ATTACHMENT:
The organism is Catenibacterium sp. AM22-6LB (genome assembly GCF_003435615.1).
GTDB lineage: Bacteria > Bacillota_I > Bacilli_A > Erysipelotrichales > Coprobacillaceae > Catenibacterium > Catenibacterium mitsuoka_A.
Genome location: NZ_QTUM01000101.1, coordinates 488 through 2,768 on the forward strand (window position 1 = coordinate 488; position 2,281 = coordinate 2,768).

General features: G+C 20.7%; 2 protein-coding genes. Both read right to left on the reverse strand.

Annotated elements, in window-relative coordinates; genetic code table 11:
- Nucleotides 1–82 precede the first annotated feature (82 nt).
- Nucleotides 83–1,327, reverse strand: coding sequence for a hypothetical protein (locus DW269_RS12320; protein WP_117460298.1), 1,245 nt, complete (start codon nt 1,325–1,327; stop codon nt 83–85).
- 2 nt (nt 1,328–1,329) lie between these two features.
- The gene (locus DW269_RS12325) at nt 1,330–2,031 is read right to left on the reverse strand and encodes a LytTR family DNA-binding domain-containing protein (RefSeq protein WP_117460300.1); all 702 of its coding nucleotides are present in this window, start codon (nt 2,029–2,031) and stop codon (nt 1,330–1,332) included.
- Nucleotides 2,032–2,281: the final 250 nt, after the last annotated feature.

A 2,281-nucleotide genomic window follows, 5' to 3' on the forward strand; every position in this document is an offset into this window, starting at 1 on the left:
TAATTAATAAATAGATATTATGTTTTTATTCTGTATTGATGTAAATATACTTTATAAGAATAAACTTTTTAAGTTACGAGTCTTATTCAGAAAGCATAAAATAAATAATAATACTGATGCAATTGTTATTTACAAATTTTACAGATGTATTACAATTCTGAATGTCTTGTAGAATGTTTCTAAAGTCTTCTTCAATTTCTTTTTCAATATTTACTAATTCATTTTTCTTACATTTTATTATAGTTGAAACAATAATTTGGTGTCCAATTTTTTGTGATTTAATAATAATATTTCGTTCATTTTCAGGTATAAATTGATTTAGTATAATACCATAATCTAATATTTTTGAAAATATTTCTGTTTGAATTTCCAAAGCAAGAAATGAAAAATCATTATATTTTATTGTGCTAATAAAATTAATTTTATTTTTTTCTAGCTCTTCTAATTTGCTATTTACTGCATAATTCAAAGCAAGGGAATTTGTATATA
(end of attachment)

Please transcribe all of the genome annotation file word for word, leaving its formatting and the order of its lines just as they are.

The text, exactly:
The organism is Catenibacterium sp. AM22-6LB (genome assembly GCF_003435615.1).
GTDB lineage: Bacteria > Bacillota_I > Bacilli_A > Erysipelotrichales > Coprobacillaceae > Catenibacterium > Catenibacterium mitsuoka_A.
Genome location: NZ_QTUM01000101.1, coordinates 488 through 2,768 on the forward strand (window position 1 = coordinate 488; position 2,281 = coordinate 2,768).

General features: G+C 20.7%; 2 protein-coding genes. Both read right to left on the reverse strand.

Annotated elements, in window-relative coordinates; genetic code table 11:
- Nucleotides 1–82 precede the first annotated feature (82 nt).
- Nucleotides 83–1,327, reverse strand: coding sequence for a hypothetical protein (locus DW269_RS12320; protein WP_117460298.1), 1,245 nt, complete (start codon nt 1,325–1,327; stop codon nt 83–85).
- 2 nt (nt 1,328–1,329) lie between these two features.
- The gene (locus DW269_RS12325) at nt 1,330–2,031 is read right to left on the reverse strand and encodes a LytTR family DNA-binding domain-containing protein (RefSeq protein WP_117460300.1); all 702 of its coding nucleotides are present in this window, start codon (nt 2,029–2,031) and stop codon (nt 1,330–1,332) included.
- Nucleotides 2,032–2,281: the final 250 nt, after the last annotated feature.

A 2,281-nucleotide genomic window follows, 5' to 3' on the forward strand; every position in this document is an offset into this window, starting at 1 on the left:
TAATTAATAAATAGATATTATGTTTTTATTCTGTATTGATGTAAATATACTTTATAAGAATAAACTTTTTAAGTTACGAGTCTTATTCAGAAAGCATAAAATAAATAATAATACTGATGCAATTGTTATTTACAAATTTTACAGATGTATTACAATTCTGAATGTCTTGTAGAATGTTTCTAAAGTCTTCTTCAATTTCTTTTTCAATATTTACTAATTCATTTTTCTTACATTTTATTATAGTTGAAACAATAATTTGGTGTCCAATTTTTTGTGATTTAATAATAATATTTCGTTCATTTTCAGGTATAAATTGATTTAGTATAATACCATAATCTAATATTTTTGAAAATATTTCTGTTTGAATTTCCAAAGCAAGAAATGAAAAATCATTATATTTTATTGTGCTAATAAAATTAATTTTATTTTTTTCTAGCTCTTCTAATTTGCTATTTACTGCATAATTCAAAGCAAGGGAATTTGTATATA